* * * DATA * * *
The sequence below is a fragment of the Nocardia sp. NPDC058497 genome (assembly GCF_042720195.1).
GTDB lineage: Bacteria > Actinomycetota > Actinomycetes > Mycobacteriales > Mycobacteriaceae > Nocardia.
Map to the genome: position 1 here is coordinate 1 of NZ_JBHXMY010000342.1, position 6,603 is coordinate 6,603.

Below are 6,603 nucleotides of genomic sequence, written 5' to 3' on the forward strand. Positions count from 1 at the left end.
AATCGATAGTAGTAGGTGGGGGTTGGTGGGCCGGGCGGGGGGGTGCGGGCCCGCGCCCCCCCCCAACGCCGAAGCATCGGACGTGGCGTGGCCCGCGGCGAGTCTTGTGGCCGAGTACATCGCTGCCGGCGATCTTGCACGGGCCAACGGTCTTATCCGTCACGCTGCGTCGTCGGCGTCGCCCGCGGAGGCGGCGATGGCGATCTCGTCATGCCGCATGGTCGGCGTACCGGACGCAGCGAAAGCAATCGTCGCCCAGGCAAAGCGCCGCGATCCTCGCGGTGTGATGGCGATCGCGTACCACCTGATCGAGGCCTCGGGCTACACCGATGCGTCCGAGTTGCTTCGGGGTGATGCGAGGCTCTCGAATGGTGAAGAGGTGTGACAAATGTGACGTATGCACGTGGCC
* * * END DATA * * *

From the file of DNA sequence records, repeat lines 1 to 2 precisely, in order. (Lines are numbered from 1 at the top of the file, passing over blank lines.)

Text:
The sequence below is a fragment of the Nocardia sp. NPDC058497 genome (assembly GCF_042720195.1).
GTDB lineage: Bacteria > Actinomycetota > Actinomycetes > Mycobacteriales > Mycobacteriaceae > Nocardia.